The world of low back pain (LBP) is a big one. There are many different causes of LBP (eg. Osteoarthritis, disc issues, facet joint sprain, muscular injuries, poor mechanics – just to name a few), and many different symptoms and presentations. Sometimes there is just a lower back ache, sometimes it can be a more intense pain. When it involves the nerves it can also include lower limb symptoms, such as P&N & numbness. However, despite the cause, LBP can be frustrating, debilitating, and costly.

So, I thought it would be good to compile a list of safe and easy exercises and stretches to help you get some relief, whether you have current lower back pain, or to prevent a recurrence if you have a history of lower back pain.

These exercises have been separated into those for Acute pain, vs Chronic pain (pain lasting longer than 3 months). The aim for chronic pain is mainly to promote and improve mobility and flexibility – the majority of the initial inflammatory part is completed and it is now time to restore normality to the lower back (within comfort levels of course!).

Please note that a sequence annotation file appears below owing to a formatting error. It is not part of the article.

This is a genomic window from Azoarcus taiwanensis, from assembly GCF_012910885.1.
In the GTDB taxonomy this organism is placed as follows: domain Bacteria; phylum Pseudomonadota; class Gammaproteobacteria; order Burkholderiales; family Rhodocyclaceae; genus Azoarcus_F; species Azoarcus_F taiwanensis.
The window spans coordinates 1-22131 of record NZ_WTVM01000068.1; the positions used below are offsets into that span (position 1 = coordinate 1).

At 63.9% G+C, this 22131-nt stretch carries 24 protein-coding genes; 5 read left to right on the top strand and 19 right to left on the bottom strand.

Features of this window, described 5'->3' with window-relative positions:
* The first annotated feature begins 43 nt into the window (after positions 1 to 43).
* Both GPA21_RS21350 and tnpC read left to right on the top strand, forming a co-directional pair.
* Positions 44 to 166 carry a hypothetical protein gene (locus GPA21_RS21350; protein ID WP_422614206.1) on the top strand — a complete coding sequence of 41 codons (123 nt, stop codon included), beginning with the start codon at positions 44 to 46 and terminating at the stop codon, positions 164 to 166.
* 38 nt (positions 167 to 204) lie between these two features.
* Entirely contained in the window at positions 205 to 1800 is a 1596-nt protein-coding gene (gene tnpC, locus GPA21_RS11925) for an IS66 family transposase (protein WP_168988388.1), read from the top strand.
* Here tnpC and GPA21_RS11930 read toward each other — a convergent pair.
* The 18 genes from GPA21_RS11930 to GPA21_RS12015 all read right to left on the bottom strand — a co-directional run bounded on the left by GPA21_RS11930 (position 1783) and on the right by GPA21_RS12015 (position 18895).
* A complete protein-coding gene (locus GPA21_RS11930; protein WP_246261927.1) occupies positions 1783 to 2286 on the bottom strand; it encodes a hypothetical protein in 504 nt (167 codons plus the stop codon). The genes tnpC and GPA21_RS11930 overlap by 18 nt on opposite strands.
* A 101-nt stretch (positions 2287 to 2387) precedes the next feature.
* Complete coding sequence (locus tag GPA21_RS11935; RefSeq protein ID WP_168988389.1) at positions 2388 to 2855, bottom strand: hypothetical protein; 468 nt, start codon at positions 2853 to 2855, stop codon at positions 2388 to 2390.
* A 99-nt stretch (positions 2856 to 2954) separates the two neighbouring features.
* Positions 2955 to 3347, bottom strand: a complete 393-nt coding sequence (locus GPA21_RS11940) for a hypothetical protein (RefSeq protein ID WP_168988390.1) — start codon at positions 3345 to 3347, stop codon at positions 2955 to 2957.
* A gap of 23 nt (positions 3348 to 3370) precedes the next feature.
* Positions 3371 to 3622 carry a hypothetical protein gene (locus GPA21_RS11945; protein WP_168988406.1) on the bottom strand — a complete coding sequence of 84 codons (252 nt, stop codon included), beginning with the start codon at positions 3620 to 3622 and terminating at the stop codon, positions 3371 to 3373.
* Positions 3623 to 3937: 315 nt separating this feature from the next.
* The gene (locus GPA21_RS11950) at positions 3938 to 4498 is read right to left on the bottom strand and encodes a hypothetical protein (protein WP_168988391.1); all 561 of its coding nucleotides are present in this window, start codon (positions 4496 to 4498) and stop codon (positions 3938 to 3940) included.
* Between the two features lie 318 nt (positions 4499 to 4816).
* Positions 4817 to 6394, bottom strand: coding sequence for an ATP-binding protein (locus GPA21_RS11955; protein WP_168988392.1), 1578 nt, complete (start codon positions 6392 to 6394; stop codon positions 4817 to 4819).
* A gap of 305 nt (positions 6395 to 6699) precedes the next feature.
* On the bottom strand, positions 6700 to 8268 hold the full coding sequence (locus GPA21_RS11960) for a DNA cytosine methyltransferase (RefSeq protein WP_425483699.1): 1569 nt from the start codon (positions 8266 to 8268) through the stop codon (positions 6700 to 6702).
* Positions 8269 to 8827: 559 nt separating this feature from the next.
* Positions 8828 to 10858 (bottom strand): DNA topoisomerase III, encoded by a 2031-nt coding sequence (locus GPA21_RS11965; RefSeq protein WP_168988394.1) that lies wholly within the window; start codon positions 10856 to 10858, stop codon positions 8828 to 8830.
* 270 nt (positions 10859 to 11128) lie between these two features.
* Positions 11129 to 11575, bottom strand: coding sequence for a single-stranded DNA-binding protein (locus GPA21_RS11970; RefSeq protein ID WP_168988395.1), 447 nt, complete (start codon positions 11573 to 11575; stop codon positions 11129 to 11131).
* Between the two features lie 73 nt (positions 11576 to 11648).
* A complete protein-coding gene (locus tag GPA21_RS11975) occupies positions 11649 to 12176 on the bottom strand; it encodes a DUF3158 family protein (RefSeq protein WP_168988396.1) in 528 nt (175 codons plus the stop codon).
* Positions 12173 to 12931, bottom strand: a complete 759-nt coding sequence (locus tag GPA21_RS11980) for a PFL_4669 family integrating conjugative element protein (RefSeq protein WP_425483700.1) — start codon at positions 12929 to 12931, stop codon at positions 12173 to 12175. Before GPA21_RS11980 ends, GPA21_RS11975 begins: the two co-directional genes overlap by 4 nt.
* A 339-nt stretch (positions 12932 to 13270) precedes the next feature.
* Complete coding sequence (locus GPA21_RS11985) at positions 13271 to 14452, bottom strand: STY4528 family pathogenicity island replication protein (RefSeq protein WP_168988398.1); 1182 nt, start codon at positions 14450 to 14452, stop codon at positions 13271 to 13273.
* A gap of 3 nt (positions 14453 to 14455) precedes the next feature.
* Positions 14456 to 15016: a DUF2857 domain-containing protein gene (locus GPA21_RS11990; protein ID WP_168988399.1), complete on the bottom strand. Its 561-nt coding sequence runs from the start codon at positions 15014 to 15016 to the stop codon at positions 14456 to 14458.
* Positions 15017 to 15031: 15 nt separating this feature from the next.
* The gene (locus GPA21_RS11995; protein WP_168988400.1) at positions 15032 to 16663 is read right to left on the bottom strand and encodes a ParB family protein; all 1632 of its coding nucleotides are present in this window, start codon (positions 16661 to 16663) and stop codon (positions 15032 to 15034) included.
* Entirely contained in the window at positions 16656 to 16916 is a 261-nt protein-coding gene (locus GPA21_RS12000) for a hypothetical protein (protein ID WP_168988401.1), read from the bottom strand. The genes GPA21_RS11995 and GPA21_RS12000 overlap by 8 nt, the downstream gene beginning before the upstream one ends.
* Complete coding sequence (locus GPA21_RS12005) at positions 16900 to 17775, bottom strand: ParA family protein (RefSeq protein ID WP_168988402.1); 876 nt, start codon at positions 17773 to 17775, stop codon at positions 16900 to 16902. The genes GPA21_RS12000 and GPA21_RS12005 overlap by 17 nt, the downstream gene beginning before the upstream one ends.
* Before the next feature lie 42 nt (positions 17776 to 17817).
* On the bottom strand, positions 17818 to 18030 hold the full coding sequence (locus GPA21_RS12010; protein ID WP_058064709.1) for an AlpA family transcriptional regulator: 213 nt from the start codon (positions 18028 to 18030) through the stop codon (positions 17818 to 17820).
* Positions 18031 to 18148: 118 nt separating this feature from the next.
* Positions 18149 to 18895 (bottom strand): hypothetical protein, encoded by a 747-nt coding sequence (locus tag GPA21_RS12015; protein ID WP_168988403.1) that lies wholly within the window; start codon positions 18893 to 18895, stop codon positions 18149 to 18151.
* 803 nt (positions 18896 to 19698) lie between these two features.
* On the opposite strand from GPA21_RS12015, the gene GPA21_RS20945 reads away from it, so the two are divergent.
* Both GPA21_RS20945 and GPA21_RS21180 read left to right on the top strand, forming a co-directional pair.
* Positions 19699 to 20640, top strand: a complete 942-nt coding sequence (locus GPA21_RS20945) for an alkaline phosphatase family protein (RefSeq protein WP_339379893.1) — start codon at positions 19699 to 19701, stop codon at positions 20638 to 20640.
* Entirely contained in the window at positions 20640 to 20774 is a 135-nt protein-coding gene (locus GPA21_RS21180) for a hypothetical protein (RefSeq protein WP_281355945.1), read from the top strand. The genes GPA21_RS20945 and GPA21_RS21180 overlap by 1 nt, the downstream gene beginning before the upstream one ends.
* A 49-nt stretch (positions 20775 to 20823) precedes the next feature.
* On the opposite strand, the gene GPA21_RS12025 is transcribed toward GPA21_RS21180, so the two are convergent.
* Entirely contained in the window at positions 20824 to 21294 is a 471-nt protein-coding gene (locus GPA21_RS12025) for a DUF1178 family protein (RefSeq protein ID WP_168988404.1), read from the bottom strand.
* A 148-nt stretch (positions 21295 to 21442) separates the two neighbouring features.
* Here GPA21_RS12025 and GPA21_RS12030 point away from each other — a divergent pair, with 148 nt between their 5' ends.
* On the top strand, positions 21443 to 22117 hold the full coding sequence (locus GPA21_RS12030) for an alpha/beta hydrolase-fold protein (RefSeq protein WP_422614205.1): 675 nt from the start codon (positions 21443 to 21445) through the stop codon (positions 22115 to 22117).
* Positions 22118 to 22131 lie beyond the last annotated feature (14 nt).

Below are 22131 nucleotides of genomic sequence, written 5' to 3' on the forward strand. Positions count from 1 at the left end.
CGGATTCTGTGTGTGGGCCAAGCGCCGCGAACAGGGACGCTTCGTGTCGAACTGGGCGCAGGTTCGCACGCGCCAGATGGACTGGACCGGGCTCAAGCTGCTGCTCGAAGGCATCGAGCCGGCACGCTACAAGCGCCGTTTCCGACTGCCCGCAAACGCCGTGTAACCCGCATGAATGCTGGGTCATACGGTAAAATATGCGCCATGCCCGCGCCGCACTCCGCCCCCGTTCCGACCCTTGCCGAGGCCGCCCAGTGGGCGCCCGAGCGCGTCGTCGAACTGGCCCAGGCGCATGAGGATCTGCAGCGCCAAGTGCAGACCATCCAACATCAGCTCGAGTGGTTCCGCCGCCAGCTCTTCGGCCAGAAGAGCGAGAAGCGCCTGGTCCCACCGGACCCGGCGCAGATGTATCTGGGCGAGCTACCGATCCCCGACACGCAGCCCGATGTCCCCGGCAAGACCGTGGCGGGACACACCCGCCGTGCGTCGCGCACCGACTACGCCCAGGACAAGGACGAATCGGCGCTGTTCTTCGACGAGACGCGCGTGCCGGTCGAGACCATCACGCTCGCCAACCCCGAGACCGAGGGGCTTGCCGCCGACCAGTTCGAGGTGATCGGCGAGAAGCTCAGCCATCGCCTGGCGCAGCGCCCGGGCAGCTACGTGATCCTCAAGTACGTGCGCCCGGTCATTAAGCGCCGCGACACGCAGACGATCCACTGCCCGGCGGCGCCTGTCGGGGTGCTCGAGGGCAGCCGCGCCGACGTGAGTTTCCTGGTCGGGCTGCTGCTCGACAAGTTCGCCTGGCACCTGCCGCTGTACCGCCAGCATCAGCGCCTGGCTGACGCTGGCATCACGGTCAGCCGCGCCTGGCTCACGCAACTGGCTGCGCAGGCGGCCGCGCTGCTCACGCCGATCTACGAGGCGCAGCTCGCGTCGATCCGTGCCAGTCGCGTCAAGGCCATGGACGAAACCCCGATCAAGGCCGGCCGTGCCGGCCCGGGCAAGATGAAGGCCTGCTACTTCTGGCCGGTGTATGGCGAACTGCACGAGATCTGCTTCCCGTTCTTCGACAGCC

With Acute pain, or fresh pain, it is important to note that movement is necessary to create a good base for healing. Many studies have shown the detrimental effects of long periods of bed rest with LBP. However, you want to make sure that you move in the right way, so that you don’t trigger increased inflammation and pain. There is often a particular direction that is aggravating for acute LBP – usually it’s either bending forwards, or arching backwards. Aggravating activities tend to fit this pattern also; If you main trouble is bending, then sitting, driving, bending forwards will tend to be aggravating, whereas if your main trouble is extending, then walking and standing may be worse. With this in mind, I have separated the acute exercises into 2 categories: (1) Extension Exercises (acute), and (2) Flexion Exercises (acute).

As I mentioned earlier, with acute pain we want to get the area moving, but in a pain-free way. This is usually in the OPPOSITE DIRECTION to that which causes pain. Therefore, the extension exercises will suit someone whose main pain is aggravated by flexion activities. The Flexion exercises will suit someone whose main pain is aggravated by extension activities. In other words, we are aiming to promote the movement that is not painful.
So, without further ado, let’s get into some exercises! (Please follow the instructions carefully, and STOP any exercise if it causes pain. Please note that some exercises will cross over, and you may see the same exercise in different categories).

Exercises for Chronic LBP (Mobility based):

Angry Cat/Happy Dog

Start on all 4’s, then slowly curl the spine as far as possible
Tuck the chin in towards the chest and the ‘tail under’
Breathe out as you move into position

Move from the Angry Cat position into full spine extension
Look up, and stick the ‘tail out’
Breathe in as you move into position
Alternate between the Angry Cat and Happy Dog positions, moving as you breathe. Aim for 1-2 minutes, or as comfortable.